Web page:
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In relationships, my success has always gone against me: Kangana

Ranaut speaks from the heart about the trouble she has had in her previous relationships at the launch of Chetan Bhagat’s new book One Indian Girl.

Published: 03rd October 2016 11:10 PM  |   Last Updated: 04th October 2016 04:37 AM   |  A+A-

By BNS

Kangna Ranaut speaks from the heart about the trouble she has had in her previous relationships at the launch of Chetan Bhagat’s new book One Indian Girl.

 

Do you identify with the woman protagonist of One Indian Girl?

It’s a very special book with a human take on a working woman’s life. Today’s girls are struggling with their professional and personal lives. When I read the book, I was in tears — a few things made me very emotional because it seemed like a leaf out of my experiences.

Have men been insecure about your success?

This is a very sensitive topic. When I was not doing well, I was dating a man who was more successful than I was. I felt I was devalued. I was not acknowledged. That motivated me to do well. Just how it works for men — you meet a woman and you want to be worthy of her, be a better companion, for a better future. And you want to do well for yourself; not just for the partner. Why do you want to move ahead in life? We have the same reason as men do. You want to be worthy of your partner. When he acquires social stature and goes up to the same woman, it works for him. But in a woman’s case, it is the other way round. In relationships, my success has always gone against me. Here’s an analogy — when I was not successful, men behaved like a hard-to-please father figure but when I became successful they became more like an evil, jealous sibling. I felt like they will set my closet on fire. They were jealous of my fashion sense too. Everything was about competing with me. It became unbearable. You feel a loss of desire. You feel the man is more focussed on competing with you, proving you wrong, crushing you, your ego and completely demolishing you. There’s not a little bit of trust left. I don’t know what evokes this but it has been horrible. When I wasn’t successful, I wasn’t good enough and when I became successful I became a person to compete with. So, where is the time for love?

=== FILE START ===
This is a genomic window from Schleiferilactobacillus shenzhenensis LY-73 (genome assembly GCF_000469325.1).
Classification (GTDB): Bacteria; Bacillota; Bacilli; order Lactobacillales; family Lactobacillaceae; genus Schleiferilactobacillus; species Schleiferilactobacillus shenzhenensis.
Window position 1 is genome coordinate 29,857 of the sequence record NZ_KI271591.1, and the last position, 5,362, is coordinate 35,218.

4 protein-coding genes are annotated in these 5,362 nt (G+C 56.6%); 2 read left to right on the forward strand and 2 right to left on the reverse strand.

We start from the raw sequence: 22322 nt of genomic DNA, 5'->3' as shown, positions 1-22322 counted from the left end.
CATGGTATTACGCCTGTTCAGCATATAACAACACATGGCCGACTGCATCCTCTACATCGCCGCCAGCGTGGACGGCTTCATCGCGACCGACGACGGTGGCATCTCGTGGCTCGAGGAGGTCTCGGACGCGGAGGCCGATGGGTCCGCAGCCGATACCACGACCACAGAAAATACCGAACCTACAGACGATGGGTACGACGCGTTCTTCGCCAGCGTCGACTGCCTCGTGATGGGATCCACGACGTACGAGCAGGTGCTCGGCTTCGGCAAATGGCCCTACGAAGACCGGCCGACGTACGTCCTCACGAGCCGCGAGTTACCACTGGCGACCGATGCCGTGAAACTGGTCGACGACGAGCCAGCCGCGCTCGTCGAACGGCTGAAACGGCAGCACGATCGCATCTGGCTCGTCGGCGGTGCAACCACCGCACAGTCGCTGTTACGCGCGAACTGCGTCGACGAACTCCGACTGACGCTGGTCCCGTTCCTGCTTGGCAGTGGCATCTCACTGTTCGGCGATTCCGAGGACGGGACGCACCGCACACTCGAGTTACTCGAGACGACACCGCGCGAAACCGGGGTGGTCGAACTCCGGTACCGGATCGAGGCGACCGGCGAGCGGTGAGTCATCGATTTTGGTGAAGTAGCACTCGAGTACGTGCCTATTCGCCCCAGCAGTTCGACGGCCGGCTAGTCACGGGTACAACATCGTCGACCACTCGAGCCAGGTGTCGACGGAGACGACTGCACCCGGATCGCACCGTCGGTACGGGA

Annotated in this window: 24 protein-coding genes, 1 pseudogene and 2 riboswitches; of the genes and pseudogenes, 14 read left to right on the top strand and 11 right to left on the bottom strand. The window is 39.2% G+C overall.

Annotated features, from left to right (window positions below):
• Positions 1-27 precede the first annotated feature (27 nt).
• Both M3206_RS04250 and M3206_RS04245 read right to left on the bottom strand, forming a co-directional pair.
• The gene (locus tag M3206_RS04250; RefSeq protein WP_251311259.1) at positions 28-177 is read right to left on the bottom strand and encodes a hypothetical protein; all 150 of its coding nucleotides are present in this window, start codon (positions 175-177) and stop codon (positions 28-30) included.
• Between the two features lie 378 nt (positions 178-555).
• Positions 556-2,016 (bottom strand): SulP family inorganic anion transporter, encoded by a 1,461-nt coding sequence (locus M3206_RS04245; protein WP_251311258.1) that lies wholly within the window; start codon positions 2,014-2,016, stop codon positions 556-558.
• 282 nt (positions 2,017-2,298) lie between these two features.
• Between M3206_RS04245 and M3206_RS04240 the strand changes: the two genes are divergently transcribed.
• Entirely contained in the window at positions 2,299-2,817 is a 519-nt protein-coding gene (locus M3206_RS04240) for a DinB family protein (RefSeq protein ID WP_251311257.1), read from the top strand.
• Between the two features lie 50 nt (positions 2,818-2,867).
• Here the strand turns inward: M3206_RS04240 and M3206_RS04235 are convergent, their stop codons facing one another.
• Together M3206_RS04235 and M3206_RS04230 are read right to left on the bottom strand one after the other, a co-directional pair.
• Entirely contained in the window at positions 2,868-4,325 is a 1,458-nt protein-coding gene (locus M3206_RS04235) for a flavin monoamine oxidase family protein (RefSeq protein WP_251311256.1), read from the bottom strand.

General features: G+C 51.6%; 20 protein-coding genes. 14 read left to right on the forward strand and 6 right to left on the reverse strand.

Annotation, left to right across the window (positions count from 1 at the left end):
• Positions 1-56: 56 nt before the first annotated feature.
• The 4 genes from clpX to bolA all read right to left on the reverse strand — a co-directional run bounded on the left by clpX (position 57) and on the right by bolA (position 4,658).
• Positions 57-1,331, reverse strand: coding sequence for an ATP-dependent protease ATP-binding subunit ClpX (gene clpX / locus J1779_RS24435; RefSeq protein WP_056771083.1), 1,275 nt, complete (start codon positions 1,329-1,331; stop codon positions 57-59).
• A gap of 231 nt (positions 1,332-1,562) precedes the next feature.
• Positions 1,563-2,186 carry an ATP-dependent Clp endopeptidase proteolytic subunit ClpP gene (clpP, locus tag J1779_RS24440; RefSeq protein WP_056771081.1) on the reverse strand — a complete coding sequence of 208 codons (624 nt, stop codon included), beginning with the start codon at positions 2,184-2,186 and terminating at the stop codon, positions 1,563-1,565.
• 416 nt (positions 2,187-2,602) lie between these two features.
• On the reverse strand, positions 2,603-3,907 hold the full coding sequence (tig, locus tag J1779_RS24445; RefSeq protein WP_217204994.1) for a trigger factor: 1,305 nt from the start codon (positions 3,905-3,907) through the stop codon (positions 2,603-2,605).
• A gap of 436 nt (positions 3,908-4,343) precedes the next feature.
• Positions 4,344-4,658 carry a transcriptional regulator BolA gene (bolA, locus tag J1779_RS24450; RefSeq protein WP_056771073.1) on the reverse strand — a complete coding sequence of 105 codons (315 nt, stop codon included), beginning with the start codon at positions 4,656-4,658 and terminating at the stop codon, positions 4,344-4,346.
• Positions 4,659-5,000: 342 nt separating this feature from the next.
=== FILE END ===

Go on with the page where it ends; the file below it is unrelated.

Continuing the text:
Are you still hopeful about love?

There are a plenty of men out there and we still have a lot of hope (smiles). I was dating a guy who was not an actor; he is a doctor. I was in my mid-20s and I made more money than him. He is English. Though it was a little hard for me to come to a world where I am leading an anonymous life, I did come to terms with it. But it was hard for him to adjust to my environment. My friends are very humble but every time he met them he would ask me, “What did your friends think of me?” It was heartbreaking to see him under that kind of stress. I remember one incident — I was in London and I had recommended one of the best restaurants in the world. I said that we should go here and he Googled it and said, “I don’t want to spend so much on food.” I said that ‘I want to go there and I want to pay for it, can I?’ We went there we had an amazing dinner. But when I swiped the card, he started to get psyched. He asked me ‘What will the waiter think of me? Even that lady was looking at us.’ It led to an argument, a fight and I cursed myself for even suggesting that I pay. But if I can do laundry for him and go back to an anonymous life despite being a movie star, can he not come to terms with my environment even if it is for half-an-hour? How do you have a healthy relationship with your partner if you have to always pretend to be nobody. For how long can I go on with the sort of facade?

 

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